Tuesday, October 22, 2013

Book Review: Divine Presence Amid Violence by Walter Brueggemann

Brueggemann, Walter. Divine Presence Amid Violence: Contextualizing the Book of Joshua. Eugene: Cascade Books, 2009. $8.37. pp.ix-82. ISBN 978-1-60608-089-4. ★★★★☆

In Divine Presence Amid Violence, Walter Brueggemann tackles the question, "How could the God of the Bible mandate violence?" by talking about the nature of biblical revelation and using Joshua 11 as a case study.

Informed by Norman Gottwald's Marxist-like understanding of Israelite sociology, Brueggemann says that the city-states in Joshua 11 were "monopolies of socioeconomic, political power that [were] managed in hierarchal and oppressive ways" (15) and were propped up chiefly by their military power, their horses and chariots (Josh. 11:4), which "symbolize and embody oppression . . . [and] serve only to maintain the status quo in which some dominate others." So, he says, "Yahweh authorizes their destruction" since he is "the sworn enemy of such modes of power" (33).

Reading the book, this "contextualization" seems a little too easy. However, I think Brueggemann makes a pretty good case for this understanding of such cases of divinely sanctioned violence. That being said, I doubt it can be maintained throughout the Old Testament, for every instance of so-called 'holy war'. It also begs the question, Is violence justified if it disarms the powers of oppression? Or, better, Would Jesus condone violence if it disarmed the powers of oppression? For many, this is a simple question; but I think if we're honest enough, it isn't so easy. Brueggemann seems to think violence would be justified in such cases, as Yahweh's mandate was an "authorization for a liberating movement--which [was] sure to be violent, but only violent against weapons" (23, emphasis mine).

The question of divine violence is not the only one addressed in this little book; he also deals with the question of revelation, a topic about which he has a lot of insight. He says, "the canonical literature does not offer a settled, coherent account of reality; rather it provides the materials for ongoing disputatious interpretation" (10). The Israelites were also engaged in such disputatious interpretation, which Brueggemann says they did through memory (particularly that of the Exodus), a yearning for justice, and established leadership (27).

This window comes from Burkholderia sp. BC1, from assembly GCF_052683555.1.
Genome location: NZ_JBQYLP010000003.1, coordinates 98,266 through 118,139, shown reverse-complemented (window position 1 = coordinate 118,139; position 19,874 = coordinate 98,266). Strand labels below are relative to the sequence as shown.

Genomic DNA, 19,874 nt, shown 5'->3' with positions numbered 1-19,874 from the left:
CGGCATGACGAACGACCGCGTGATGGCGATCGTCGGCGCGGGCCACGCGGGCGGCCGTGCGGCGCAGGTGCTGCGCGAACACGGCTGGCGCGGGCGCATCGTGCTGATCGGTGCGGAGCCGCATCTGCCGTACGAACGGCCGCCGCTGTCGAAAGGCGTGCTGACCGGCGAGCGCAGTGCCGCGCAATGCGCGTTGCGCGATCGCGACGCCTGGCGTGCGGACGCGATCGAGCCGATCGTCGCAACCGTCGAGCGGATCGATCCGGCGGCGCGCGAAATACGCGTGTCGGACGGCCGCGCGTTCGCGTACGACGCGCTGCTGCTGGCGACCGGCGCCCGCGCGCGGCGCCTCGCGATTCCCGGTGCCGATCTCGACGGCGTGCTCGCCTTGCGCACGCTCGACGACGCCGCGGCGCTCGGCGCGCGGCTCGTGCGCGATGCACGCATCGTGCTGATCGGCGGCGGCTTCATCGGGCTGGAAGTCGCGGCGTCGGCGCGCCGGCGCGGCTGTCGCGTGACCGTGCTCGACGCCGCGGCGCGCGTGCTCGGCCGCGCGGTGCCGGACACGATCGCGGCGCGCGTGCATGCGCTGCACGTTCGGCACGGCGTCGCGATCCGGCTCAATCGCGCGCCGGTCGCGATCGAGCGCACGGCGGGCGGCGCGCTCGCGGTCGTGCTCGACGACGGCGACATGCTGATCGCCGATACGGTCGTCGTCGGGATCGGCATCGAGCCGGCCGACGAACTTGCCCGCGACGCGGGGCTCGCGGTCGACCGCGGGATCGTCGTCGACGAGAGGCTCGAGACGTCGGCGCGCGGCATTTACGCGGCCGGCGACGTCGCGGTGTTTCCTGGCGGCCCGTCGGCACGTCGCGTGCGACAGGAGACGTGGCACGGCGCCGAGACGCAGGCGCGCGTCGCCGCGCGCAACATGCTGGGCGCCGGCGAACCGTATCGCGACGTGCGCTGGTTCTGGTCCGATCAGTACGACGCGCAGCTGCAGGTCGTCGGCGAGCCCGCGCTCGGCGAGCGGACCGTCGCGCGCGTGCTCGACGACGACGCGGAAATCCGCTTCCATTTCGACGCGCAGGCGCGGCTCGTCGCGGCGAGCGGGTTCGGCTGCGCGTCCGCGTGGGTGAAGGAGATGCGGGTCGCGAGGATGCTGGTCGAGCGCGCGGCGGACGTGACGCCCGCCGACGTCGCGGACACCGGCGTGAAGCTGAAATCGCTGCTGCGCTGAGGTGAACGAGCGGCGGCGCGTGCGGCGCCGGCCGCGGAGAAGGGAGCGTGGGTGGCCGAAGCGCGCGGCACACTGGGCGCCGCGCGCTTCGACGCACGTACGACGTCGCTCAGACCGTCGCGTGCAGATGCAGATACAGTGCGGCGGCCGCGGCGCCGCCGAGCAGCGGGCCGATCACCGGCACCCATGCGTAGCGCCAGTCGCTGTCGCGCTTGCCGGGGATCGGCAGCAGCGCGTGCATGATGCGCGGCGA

With this, he suggests that revelation in passages like Joshua 11 "is not self-disclosure of God," but a communal interpretation of events based on memory, yearning and leadership (35-39). Memory, because they learned from the Exodus that Yahweh is the enemy of oppressive powers; yearning, because Yahweh is the God of the liberation and justice that they so earnestly desire; and leadership, because of the chosen mediators of the presence of Yahweh, particularly Moses (see Josh. 11:12, 15, 20 and 23).

The question then becomes, Do we accept their interpretation of God's character? This is a question Brueggemann leaves open. He is not uncritical of Israel's theology, but he does provide a contextualized framework through which Joshua 11 can be studied that can make their theology seem less primitive. That this framework can be applied to all the holy war texts, as well as the other texts in which Yahweh sanctions violence, is what I doubt.

Overall, this is well worth the read. I recommend reading it before buying it to see if you want to keep it around; it's very short and can easily be read in one sitting. In fact, if one were to put it on normal-size paper, without the extra spacing between lines, it would be a long article rather than a book. I wish Brueggemann would have dedicated a more extensive work to this topic. He has the resources, and clearly doesn't mind writing (seriously, how does he write so many books?). It would have been beneficial if he had tackled several texts, instead of just the one. Nevertheless, it's a good read, and if Joshua 11 bothers you (and it should), Brueggemann can definitely help.

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